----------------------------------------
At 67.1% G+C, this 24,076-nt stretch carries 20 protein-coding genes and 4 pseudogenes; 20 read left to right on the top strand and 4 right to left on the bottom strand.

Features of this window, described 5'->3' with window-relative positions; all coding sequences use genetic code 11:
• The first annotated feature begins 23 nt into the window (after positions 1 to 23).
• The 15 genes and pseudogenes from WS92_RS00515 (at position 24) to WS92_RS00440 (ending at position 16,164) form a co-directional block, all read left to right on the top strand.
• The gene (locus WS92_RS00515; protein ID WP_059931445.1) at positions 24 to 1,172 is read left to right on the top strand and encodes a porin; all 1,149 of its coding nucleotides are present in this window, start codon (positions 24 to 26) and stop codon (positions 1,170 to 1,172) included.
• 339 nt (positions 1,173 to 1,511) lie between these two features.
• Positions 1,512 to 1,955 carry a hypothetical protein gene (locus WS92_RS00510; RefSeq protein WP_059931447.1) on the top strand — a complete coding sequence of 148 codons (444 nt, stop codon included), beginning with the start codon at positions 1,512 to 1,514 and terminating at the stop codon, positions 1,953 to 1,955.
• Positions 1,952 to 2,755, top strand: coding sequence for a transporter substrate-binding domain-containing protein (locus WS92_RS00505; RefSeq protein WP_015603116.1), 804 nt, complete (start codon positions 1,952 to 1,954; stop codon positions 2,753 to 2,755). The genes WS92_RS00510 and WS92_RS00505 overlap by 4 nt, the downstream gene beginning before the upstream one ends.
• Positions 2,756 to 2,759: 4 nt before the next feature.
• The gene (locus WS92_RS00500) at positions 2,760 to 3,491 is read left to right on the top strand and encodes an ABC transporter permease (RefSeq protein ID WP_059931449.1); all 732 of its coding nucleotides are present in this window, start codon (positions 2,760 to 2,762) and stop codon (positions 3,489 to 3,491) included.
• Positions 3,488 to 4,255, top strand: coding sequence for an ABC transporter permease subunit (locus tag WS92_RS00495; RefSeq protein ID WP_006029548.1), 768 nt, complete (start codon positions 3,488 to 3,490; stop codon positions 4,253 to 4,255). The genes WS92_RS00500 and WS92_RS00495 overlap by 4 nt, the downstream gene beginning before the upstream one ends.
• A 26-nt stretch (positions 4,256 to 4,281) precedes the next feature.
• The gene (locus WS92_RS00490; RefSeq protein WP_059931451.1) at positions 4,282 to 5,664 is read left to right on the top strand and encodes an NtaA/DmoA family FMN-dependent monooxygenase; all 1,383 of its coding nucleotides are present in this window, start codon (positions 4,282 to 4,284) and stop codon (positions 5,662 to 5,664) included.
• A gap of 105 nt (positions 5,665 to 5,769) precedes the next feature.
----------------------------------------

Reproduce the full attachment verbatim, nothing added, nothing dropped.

At 67.1% G+C, this 24,076-nt stretch carries 20 protein-coding genes and 4 pseudogenes; 20 read left to right on the top strand and 4 right to left on the bottom strand.

Features of this window, described 5'->3' with window-relative positions; all coding sequences use genetic code 11:
• The first annotated feature begins 23 nt into the window (after positions 1 to 23).
• The 15 genes and pseudogenes from WS92_RS00515 (at position 24) to WS92_RS00440 (ending at position 16,164) form a co-directional block, all read left to right on the top strand.
• The gene (locus WS92_RS00515; protein ID WP_059931445.1) at positions 24 to 1,172 is read left to right on the top strand and encodes a porin; all 1,149 of its coding nucleotides are present in this window, start codon (positions 24 to 26) and stop codon (positions 1,170 to 1,172) included.
• 339 nt (positions 1,173 to 1,511) lie between these two features.
• Positions 1,512 to 1,955 carry a hypothetical protein gene (locus WS92_RS00510; RefSeq protein WP_059931447.1) on the top strand — a complete coding sequence of 148 codons (444 nt, stop codon included), beginning with the start codon at positions 1,512 to 1,514 and terminating at the stop codon, positions 1,953 to 1,955.
• Positions 1,952 to 2,755, top strand: coding sequence for a transporter substrate-binding domain-containing protein (locus WS92_RS00505; RefSeq protein WP_015603116.1), 804 nt, complete (start codon positions 1,952 to 1,954; stop codon positions 2,753 to 2,755). The genes WS92_RS00510 and WS92_RS00505 overlap by 4 nt, the downstream gene beginning before the upstream one ends.
• Positions 2,756 to 2,759: 4 nt before the next feature.
• The gene (locus WS92_RS00500) at positions 2,760 to 3,491 is read left to right on the top strand and encodes an ABC transporter permease (RefSeq protein ID WP_059931449.1); all 732 of its coding nucleotides are present in this window, start codon (positions 2,760 to 2,762) and stop codon (positions 3,489 to 3,491) included.
• Positions 3,488 to 4,255, top strand: coding sequence for an ABC transporter permease subunit (locus tag WS92_RS00495; RefSeq protein ID WP_006029548.1), 768 nt, complete (start codon positions 3,488 to 3,490; stop codon positions 4,253 to 4,255). The genes WS92_RS00500 and WS92_RS00495 overlap by 4 nt, the downstream gene beginning before the upstream one ends.
• A 26-nt stretch (positions 4,256 to 4,281) precedes the next feature.
• The gene (locus WS92_RS00490; RefSeq protein WP_059931451.1) at positions 4,282 to 5,664 is read left to right on the top strand and encodes an NtaA/DmoA family FMN-dependent monooxygenase; all 1,383 of its coding nucleotides are present in this window, start codon (positions 4,282 to 4,284) and stop codon (positions 5,662 to 5,664) included.
• A gap of 105 nt (positions 5,665 to 5,769) precedes the next feature.